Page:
Do You Ignore the Sins You Can't See?
The danger of an iceberg is not its great strength, but that its strength is hidden. Had the ice monstrosity that sunk the Titanic been above the water, it no doubt would have been seen and easily avoided.
Pride—a desire to exalt oneself—is like an iceberg. It exists in the unseen realm of the heart and has many facets. Unlike the sins of adultery or addiction, pride cannot easily be spotted above the surface through actions. Because it infects the motives, any action, good or bad, can be contaminated with pride. We see this showcased in the Pharisees: doing good things with self-exalting motives.
Pride's Side Effect
To add to its danger, the main side effect of pride is self-deceit. "The arrogance of your heart deceives you" (Obad. 1:3, Jer. 49:16). "If anyone thinks he is something when he is nothing [pride], he deceives himself" (Gal. 6:1).
Think of it, pride deceives us. It misleads us to believe something that isn't true. Unlike outright rebellion where we know we're wrong, the deception of pride convinces us of our innocence in the midst of our sinning. This is a dreadful reality.
No One Is Immune
And there is no immunity from pride. Every one of us is susceptible.
- David thought himself great enough to get away with adultery and murder (2 Sam. 11).
- Moses arrogantly supposed he could take lightly the commands of God (Num. 20:9–13).
- Paul was tormented by a messenger of Satan to prevent him from exalting himself (2 Cor. 12:7).
If such men were not immune to pride, what makes us think we would be?
Pride's Many Forms
Because of the hidden nature of pride, it can take many forms. For one, bragging about her new Louis Vuitton purse is a form of pride. For another, pride manifests in celebrating her bargain dress from Ross. One wants you to know how wealthy she is, and one wants you to know how frugal she is. It all depends on the image of ourselves we're trying to promote.
God Hates Pride
As if we need any more convincing that pride is a great enemy to be avoided at all costs, I want to add the greatest reason of all: God abhors pride. Here is just a sampling of God's view of pride:
- "No one who has a haughty look and an arrogant heart will I endure" (Ps. 101:5 NASB).
- "Pride and arrogance and the evil way and the perverted mouth, I hate" (Prov. 8:13 NASB).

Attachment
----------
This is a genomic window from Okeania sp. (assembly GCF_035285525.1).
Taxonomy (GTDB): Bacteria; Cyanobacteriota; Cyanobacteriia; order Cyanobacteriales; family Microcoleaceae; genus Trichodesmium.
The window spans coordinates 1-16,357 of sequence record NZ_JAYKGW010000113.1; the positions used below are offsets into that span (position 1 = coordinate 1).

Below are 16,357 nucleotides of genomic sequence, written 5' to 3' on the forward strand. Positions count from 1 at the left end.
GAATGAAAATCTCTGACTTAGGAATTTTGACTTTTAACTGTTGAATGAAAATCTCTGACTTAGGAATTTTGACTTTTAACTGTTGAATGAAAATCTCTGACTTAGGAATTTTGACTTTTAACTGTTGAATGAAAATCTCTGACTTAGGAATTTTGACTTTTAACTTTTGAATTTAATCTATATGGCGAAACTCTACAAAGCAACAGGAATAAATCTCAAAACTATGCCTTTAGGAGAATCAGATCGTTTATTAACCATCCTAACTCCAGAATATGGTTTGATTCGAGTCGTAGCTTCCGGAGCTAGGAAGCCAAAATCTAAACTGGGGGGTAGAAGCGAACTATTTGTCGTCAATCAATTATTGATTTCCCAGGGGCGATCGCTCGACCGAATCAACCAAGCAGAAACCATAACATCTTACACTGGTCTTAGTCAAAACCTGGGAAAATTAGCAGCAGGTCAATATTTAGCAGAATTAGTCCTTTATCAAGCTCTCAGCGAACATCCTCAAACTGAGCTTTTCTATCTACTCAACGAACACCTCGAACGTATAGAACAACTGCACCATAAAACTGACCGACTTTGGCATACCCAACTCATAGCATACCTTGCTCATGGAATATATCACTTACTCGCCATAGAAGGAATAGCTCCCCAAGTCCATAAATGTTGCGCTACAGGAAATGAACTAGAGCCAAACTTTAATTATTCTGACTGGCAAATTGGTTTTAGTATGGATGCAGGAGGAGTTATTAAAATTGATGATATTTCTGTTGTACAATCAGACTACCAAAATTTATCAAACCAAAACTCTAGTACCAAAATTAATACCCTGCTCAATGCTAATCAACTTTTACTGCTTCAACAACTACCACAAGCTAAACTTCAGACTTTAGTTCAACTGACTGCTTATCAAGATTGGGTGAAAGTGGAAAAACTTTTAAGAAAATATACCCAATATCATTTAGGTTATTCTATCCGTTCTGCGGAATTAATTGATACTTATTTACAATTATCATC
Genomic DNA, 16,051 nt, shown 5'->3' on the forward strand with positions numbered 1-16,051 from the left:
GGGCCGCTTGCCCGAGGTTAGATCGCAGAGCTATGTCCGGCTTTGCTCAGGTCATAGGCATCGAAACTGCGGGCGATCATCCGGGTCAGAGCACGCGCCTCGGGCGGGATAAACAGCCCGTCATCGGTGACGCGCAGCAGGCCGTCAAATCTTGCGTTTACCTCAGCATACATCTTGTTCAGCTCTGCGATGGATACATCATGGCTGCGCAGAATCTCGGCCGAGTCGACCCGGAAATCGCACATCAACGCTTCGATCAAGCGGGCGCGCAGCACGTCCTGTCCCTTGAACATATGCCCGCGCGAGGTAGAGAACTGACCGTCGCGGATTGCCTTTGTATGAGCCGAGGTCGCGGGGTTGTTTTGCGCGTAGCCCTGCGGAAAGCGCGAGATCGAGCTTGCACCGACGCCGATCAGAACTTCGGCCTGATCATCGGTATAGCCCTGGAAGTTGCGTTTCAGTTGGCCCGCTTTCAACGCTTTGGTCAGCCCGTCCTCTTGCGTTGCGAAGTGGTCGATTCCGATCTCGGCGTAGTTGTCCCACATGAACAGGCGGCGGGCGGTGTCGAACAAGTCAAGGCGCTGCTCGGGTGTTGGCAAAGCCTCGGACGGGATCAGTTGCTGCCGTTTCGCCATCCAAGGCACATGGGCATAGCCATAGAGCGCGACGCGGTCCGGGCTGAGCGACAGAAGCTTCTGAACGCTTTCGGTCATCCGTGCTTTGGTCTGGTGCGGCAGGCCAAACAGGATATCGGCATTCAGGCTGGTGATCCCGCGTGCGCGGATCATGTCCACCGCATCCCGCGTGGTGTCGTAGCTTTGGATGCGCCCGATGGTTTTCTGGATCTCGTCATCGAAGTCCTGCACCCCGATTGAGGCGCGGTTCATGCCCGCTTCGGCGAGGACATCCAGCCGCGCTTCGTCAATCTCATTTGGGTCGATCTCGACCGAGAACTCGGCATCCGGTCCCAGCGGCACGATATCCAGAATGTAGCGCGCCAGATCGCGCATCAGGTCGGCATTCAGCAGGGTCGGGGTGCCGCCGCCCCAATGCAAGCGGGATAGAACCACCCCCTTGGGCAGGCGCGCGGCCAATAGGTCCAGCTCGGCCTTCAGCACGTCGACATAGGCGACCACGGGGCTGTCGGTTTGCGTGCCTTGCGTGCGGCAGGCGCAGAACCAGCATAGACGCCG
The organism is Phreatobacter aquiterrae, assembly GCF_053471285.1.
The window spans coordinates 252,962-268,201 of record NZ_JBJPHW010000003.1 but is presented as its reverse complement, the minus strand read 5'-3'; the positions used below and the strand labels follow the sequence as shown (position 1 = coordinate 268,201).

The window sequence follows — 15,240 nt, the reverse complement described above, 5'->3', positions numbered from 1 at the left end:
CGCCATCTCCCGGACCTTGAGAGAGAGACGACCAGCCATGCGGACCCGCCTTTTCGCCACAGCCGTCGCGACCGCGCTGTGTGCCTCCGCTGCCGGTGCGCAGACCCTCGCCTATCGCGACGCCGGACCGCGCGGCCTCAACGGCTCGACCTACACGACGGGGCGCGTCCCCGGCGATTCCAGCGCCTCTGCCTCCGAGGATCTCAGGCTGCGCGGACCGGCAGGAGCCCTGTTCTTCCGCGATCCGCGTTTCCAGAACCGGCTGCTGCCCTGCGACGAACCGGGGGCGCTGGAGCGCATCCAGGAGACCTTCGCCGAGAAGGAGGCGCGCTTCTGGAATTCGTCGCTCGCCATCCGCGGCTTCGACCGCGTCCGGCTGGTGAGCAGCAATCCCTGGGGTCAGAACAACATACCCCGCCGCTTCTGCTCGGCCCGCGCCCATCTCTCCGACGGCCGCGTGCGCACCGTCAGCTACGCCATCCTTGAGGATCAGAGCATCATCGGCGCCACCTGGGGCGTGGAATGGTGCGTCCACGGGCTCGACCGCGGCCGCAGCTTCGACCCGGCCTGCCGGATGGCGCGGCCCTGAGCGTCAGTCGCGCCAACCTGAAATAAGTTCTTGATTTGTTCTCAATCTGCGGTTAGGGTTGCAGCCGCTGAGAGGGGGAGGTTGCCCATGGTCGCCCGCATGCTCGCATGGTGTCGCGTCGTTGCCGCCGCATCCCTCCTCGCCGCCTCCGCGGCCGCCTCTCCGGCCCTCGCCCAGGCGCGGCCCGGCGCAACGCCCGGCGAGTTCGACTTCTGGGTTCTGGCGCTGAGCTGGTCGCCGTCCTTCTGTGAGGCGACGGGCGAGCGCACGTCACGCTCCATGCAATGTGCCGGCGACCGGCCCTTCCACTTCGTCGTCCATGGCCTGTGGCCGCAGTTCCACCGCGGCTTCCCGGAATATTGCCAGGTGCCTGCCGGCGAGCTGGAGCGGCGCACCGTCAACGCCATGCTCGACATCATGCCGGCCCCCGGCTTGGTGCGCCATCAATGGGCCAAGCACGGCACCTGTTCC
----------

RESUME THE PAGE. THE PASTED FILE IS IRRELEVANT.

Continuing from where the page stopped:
- "Everyone who is proud in heart is an abomination to the Lord" (Prov. 16:5 NASB).
- "God opposes the proud" (James 4:6; 1 Pet. 5:5 NASB).
Ignoring the Problem
We'd be crazy to ignore this danger, right? Yet many do ignore it. In fact, I spent many years ignoring it. In striving to refrain from surface sins and look holy on the outside, I turned a blind eye to this unseen sin of the heart. I learned that if we aren't fighting pride, we're giving in to it. The more we focus on outward goodness alone, the more we become like the Pharisees, full of religious arrogance: I'm doing pretty good at this Christian thing. At least I'm not like those who sleep around and get drunk.
On more than one occasion, I have suggested to friends that pride is likely the cause of their current problem. Almost every time, they are offended: "How could you suggest I love myself or am trying to exalt myself? I'm offended you would think so little of me as a Christian!" Ironically, this defensive reaction is proof that pride lies within the heart. I know this because I used to respond this way.
When we become obsessed with our own ability to be good, instead of the righteousness that is gifted to us in Christ, any accusations of pride will be offensive. Why? Because they reveal our efforts toward trying to be good are worthless. Pride can use any spiritual, "good" achievement to get a foot in the door by simply convincing us that we're a much better Christian than our friends.
Going Beyond the Surface
I don't want us to be like the captain who sails through iceberg-dense waters and only watches for other ships. That's what we do when we only focus on outward sins. True, hitting another ship would sink us, but it's foolish to be concerned with the easiest danger to avoid, while other threatening things are lurking under the water.
In His public ministry, Jesus sought to convince His followers that the greater threat is not found in the actions, but the unseen realm of the heart (Matt. 5:21–30, Mark 7:17–23). May we believe His words and recalibrate our minds to the reality of what poses the greatest threat to our spiritual vitality: pride.
So how do we spot an enemy that lurks in the unseen? An enemy that can turn noble actions into sin?
Written by Kelly Needham